Too long service name

Now, if there is not enough space, the name will be truncated and the rest of the information will be shown in an proper way.

Truncating a too long service name

Do not miss the next report!

As you may have noticed, a lot of interesting things are currently happening in the YaST world and more cool stuff is about to come. So you should not miss our next sprint report.

By now, enjoy openSUSE 42.3 (you already upgraded your system, right?) and see you in two weeks.

Highlights of YaST development sprint 39

July 31st, 2017 by

openSUSE 42.3 is out! Do you need some reading material while you wait for the download of the new release to finish? Don’t worry, we have the solution right here – another YaST team report. 😉

Several products in one installation medium

Obviously, we stopped adding new features to SLE12-SP3 and Leap 42.3 some days ago, because everything needed to be tested properly before the release. So now we are mainly looking into the future. And one of the plans for that future regarding SUSE Linux Enterprise (SLE) is offering several products packed in a single installation medium.

SUSE offers several mission-specific products based on SLE and, so far, every product needs to be installed from its own medium (usually a DVD or a virtual image). So if you use SLE Server, SLE Desktop and SLE Server for SAP, you have to have three DVDs which is a bit cumbersome.

After some discussions about the technical implementation details, we created a first prototype of the installer with an extra dialog that allows to select one of the detected products and continues the installation from there according to the installation workflow of the chosen product. It is still a proof of concept, but we can at least share screenshots showing how it looks for the time being.

The new product selection screen

So far, there are no plans to use the new feature in openSUSE, mainly because the project does not deliver separate mission-specific products in the same way than SUSE does with SUSE Linux Enterprise.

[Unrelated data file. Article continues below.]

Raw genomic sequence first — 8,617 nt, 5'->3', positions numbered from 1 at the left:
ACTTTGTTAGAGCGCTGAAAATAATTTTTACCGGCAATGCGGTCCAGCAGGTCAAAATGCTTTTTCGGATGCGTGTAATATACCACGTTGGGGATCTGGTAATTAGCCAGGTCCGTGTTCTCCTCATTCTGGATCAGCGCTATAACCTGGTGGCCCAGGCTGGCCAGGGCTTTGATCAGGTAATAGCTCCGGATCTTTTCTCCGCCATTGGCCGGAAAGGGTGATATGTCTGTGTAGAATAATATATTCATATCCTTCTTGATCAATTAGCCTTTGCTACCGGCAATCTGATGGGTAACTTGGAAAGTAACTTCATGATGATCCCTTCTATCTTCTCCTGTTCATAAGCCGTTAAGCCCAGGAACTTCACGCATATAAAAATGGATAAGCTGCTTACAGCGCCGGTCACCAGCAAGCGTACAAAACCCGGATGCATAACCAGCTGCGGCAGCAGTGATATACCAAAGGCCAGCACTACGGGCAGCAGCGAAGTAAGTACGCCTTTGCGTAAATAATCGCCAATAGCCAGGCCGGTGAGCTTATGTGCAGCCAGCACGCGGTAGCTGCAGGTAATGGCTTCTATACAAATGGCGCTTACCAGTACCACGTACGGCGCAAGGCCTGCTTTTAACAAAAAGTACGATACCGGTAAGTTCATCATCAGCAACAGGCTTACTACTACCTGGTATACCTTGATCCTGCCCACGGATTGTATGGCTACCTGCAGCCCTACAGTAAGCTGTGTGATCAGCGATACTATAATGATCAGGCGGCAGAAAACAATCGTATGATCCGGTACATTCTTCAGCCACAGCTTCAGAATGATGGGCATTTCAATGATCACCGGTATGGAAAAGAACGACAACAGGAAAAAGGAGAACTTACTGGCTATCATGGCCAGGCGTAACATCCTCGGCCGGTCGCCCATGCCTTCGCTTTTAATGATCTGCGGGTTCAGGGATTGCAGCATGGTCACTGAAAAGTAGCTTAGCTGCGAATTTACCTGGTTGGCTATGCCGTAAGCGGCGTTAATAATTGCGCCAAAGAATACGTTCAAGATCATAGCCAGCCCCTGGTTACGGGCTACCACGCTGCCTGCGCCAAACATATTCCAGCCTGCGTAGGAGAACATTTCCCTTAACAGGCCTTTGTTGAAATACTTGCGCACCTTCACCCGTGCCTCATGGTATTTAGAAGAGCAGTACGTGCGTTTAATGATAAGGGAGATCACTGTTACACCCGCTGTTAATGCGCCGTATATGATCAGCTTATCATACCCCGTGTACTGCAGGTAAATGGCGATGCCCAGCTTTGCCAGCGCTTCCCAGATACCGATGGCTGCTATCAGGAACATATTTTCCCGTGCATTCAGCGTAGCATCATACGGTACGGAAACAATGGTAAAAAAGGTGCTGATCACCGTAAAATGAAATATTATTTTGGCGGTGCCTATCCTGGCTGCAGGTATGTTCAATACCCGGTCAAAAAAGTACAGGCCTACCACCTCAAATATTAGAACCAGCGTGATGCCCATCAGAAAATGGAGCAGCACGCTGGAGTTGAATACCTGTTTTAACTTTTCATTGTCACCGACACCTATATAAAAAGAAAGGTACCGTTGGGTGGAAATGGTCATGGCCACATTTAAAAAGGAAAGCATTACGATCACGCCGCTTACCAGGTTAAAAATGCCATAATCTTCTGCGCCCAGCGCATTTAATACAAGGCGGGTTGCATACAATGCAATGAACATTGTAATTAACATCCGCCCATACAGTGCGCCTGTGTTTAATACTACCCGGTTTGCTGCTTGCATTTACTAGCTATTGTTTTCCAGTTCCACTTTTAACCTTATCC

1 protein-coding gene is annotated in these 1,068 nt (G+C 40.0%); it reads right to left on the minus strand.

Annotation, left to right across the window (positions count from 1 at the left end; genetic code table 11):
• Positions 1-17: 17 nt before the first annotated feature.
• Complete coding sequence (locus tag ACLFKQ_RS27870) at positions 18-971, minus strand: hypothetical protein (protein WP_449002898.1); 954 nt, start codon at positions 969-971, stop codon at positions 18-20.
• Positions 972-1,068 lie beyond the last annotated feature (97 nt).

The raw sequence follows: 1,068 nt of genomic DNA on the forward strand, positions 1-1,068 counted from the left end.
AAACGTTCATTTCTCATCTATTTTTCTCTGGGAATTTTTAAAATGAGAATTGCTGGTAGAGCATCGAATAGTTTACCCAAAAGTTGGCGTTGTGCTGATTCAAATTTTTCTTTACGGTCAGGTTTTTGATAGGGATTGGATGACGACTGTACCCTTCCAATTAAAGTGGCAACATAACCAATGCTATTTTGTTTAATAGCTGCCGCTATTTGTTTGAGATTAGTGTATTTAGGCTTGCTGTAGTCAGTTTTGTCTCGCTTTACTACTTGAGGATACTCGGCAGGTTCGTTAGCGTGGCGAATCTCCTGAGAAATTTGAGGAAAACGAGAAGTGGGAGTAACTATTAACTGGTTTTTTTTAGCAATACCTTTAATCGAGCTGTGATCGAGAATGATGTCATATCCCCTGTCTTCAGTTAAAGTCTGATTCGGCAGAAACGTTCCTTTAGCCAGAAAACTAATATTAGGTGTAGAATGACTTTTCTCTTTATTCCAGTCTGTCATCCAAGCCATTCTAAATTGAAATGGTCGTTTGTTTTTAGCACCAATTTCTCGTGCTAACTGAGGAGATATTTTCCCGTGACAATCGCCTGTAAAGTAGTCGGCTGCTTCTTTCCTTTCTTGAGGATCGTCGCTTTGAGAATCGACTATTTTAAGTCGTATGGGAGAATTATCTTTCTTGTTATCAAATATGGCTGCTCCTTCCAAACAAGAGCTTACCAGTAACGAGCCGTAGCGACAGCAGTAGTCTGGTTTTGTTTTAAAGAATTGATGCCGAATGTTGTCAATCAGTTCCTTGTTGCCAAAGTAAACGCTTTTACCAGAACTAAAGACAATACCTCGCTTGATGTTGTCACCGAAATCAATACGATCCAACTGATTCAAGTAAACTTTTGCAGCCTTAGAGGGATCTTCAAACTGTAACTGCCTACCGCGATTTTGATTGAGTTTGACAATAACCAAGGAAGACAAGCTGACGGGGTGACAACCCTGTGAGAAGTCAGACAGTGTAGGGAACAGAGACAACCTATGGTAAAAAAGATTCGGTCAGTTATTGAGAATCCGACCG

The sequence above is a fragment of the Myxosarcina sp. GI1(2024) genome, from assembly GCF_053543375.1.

Storage reimplementation: numbers after repatriating the Expert Partitioner

In the Sprint 36 report we presented the rewrite of the YaST Partitioner and we have been informing about its evolution in subsequent reports. We told you back then that we decided to split it in a separate yast2-partitioner package. But time has proved that decision to have too many drawbacks so we decided to bring the Partitioner back home, to yast2-storage-ng. As part of the process, we got rid of an old previous prototype of the Partitioner that was still lying in the yast2-storage-ng repository and some code that was there just to support that old prototype.

You may be asking why is all that relevant. It is because that means the repository (and thus the package) is finally approaching the final structure it will have when released into Tumbleweed. And that implies that all the systems we use to automatically measure the quality and reliability of our repositories are now providing trustworthy results… as trustworthy as automatic quality evaluations can be.

And according to those tools:

  • 93% of the code in yast2-storage-ng is covered with automated unit tests in addition to openQA (this number is expected to raise in close future as we polish the new Partitioner),
  • Code Climate reports a code quality GPA of 3.91 out of a possible maximum of 4
  • and 76% of all the classes, modules and functions, including the internal ones, are properly documented (with that developer documentation being available here, by the way).

If you wonder about the numbers for the old codebase we want to replace, its code quality is 0.94 and only a 31% of it is covered by unit tests. A perfect example of legacy code.

Storage reimplementation: Btrfs subvolumes in AutoYaST

As reported in previous posts, the new storage stack can already process AutoYaST profiles including partitions, LVM and MD arrays, but some details are still missing. The first of those details we wanted to address was the definition and creation of subvolumes in a Btrfs file-system.

Now it works according to the official documentation – both syntaxes for the <subvolumes> section are supported, it never creates subvolumes that would be shadowed by any other mounted file-system and it uses the list in control.xml as fallback for the root partition if Btrfs is used but subvolumes are not specified.

All that, as usual in the re-implemented stack, with fully tested and documented code.

Btrfs subvolumes support in AutoYaST

Storage reimplementation: handle multipath I/O in the proposal

In the previous report we showed you how the support for Multipath I/O looked at the library level, which usually means just geeky graphs. During this sprint, we have taught the installer to use that new library feature, so we now have real screenshots to show!

During the installation, now multipath hardware is detected and the user is asked for activation.